Academic journal article Journal of Small Business Management

Competitive Dynamics among Service SMEs

Academic journal article Journal of Small Business Management

Competitive Dynamics among Service SMEs

Article excerpt

In an effort to further our understanding of competitive dynamics, the three constructs of firm specialization, environmental munificence, and rivalry intensity are examined in relation to financial performance in service-intensive Small and Medium-Sized Enterprises (SMEs). Using a sample of physician organizations, direct and interaction relationships are empirically examined using multivariate regression analyses. Findings confirm a three-way interaction that exists among these factors in relationship to overall performance; this supports a more complex, configurations approach to competitive dynamics research, particularly among service-intensive SMEs.

Introduction

Competitive dynamics are the actions and counteractions taken by firms visa-vis their rivals (Fosfuri and Giarratana 2009; Canina, Enz, and Harrison 2005; Smith, Ferrier, and Ndofor 2001). Following Schumpeter (1934), research in competitive dynamics has recognized the importance of the "competitive context," which advocates that "firm performance is not simply a function of the strategies and actions a firm undertakes but it must be understood relative to the strategies and actions of rivals" (Smith, Ferrier, and Ndofor 2001, pp. 319). In other words, organizations are innately interdependent.

Taking such an interdependence perspective and drawing on diverse streams of research, there have been numerous studies examining various aspects of the competitive context in relation to firm performance (e.g., Fosfuri and Giarratana 2009; Chen and Miller 1994; Smith et al. 1991). However, limitations in previous competitive dynamics research include a lack of specificity in a variety of industries and inadequate use of multiple theoretical perspectives (Smith, Ferrier, and Ndofor 2001). Acknowledging these limitations, we take a multicontingency and configurational perspective to consider two classic strategic positioning decisions managers must make regarding their respective organizations: product/service selection given the customer target and choice of geographic location (Baum and Haveman 1997; Baum and Singh 1994). These interrelated decisions primarily depend on the organizational leader's performance expectations regarding the relationships between three specific factors: (1) the economic characteristics (i.e., resource availability) of the firm's environment, (2) the number and type of products/services the firm offers, and (3) the rivalry intensity of the firm's industry (Mazz.eo 2002). Though each of these factors is intuitively related to firm performance and has been examined in previous literature, only a limited amount of research has examined them together or accounted for possible interactions (e.g., McGahan and Silverman 2006; Mintzberg 1978). Accordingly, it is beneficial to continue to examine the interdependencies that may exist between strategic and geographic positioning, particularly in industries that are more dependent on these key decisions for success (Smith, Ferrier, and Ndofor 2001). For instance, understanding the interdependencies between strategy and geography is particularly important in service-intensive industries because competition is generally localized and services must often be delivered directly to the consumer.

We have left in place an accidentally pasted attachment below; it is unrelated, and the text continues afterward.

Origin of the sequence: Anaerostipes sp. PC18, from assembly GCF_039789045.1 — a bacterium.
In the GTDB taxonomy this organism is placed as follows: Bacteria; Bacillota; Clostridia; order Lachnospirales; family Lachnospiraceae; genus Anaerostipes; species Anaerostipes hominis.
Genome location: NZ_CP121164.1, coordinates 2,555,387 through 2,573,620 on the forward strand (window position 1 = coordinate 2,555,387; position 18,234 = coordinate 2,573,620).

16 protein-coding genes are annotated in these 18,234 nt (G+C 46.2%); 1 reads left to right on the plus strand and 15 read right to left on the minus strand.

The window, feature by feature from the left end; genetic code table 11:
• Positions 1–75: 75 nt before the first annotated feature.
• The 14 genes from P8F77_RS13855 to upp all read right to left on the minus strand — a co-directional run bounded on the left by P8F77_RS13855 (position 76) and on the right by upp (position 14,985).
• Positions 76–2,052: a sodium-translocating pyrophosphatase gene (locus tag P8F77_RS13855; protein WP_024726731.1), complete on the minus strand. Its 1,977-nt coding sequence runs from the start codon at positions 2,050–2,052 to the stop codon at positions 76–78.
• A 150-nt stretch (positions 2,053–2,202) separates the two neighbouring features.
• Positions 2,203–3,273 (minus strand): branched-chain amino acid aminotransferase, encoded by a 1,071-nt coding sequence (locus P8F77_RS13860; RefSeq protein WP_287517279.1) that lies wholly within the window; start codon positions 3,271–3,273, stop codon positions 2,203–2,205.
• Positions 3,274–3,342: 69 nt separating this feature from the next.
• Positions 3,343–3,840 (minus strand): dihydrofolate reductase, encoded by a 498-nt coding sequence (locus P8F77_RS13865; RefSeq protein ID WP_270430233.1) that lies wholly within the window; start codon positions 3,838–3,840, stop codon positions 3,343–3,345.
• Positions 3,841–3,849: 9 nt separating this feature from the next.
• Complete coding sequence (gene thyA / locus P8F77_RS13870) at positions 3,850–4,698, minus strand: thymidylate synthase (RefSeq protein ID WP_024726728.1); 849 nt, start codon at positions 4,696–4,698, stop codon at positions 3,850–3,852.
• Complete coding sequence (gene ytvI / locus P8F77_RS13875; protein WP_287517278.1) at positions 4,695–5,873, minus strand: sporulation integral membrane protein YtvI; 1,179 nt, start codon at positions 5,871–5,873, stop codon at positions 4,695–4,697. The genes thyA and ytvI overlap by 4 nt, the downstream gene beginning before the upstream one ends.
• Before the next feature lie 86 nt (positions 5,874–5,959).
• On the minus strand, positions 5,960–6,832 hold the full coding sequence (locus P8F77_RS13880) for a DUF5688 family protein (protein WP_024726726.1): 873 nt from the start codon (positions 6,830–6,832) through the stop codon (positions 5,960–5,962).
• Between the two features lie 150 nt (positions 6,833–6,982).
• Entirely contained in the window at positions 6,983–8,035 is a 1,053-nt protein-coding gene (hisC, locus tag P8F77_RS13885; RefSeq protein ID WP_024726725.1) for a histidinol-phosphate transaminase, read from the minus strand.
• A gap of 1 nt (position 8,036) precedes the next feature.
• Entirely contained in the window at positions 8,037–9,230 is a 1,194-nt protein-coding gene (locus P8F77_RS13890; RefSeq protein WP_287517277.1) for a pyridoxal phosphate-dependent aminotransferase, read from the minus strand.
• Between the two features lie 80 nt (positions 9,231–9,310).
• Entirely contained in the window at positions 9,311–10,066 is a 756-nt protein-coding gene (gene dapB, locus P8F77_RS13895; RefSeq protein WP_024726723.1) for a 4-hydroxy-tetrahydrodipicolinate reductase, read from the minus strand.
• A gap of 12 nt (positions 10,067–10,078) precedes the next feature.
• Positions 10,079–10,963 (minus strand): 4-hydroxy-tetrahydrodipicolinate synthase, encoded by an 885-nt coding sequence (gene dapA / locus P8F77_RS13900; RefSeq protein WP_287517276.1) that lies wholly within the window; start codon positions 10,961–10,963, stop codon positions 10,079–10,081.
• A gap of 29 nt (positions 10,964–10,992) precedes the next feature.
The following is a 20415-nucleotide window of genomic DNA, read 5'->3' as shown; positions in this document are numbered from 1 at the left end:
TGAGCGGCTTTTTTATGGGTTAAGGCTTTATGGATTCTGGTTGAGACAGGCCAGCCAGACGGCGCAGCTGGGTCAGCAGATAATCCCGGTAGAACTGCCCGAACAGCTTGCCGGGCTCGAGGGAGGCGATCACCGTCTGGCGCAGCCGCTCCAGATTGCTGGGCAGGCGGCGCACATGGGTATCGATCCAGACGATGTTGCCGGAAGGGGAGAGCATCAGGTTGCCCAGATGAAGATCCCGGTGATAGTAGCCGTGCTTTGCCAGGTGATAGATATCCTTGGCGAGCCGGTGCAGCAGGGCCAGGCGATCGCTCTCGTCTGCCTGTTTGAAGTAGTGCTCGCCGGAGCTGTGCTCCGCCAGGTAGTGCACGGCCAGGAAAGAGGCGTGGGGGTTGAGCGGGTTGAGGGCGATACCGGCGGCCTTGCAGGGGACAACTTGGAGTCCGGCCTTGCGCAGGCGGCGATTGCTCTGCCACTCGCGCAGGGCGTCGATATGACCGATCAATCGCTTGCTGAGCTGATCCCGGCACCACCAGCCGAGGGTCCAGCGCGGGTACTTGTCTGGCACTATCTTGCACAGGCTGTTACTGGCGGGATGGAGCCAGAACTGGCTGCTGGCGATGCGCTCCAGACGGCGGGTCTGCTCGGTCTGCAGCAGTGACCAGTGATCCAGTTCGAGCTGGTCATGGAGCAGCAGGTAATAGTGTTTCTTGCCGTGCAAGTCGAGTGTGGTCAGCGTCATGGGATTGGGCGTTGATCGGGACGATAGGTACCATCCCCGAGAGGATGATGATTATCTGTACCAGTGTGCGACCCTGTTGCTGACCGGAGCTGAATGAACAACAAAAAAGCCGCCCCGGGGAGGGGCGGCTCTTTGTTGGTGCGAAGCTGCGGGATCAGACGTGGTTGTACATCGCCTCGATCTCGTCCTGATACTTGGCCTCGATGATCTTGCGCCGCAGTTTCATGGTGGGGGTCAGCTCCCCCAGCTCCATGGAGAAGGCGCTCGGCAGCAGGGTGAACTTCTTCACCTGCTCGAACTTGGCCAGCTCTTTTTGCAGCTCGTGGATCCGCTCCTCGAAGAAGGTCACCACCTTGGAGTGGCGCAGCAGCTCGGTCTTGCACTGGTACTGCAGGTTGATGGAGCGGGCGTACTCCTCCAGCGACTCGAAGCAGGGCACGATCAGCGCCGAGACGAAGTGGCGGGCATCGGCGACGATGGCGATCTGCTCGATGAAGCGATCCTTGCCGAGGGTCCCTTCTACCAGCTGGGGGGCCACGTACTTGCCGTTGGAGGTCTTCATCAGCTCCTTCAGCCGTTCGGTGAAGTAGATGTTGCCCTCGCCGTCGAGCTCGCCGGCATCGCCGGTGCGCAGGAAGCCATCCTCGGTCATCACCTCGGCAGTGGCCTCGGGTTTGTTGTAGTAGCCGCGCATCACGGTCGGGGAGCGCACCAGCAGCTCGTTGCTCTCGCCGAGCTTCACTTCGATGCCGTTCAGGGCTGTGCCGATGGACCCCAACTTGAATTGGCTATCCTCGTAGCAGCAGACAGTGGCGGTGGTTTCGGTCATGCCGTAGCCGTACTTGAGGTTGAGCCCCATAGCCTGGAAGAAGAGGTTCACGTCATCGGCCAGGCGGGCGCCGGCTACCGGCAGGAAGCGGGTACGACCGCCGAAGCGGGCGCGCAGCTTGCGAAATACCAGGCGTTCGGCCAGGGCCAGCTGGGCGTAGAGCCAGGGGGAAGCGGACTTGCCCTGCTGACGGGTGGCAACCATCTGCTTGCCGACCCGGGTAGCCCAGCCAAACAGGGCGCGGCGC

Specifically accounting for strategic and geographic positioning choices, previous research has shown particular attention to the lodging industry and issues surrounding differentiation and agglomeration (e.g., Canina, Enz, and Harrison 2005; Kalnins and Chung 2004; Chung and Kalnins 2001; Baum and Haveman 1997; Baum and Mezias 1992). Understandably, most of these studies have used an organizational ecology perspective (e.g., Baum and Oliver 1996; Romanelli 1989), placing primary emphasis on founding rates and organizational survival (e.g., Baum and Oliver 1996). However, by their very nature, population ecology studies are often limited in that they consider the population as the unit of analysis and therefore largely remove the organization itself as the focal point of study (Lomi 1995). …

Search by... Author
Show... All Results Primary Sources Peer-reviewed

Oops!

An unknown error has occurred. Please click the button below to reload the page. If the problem persists, please try again in a little while.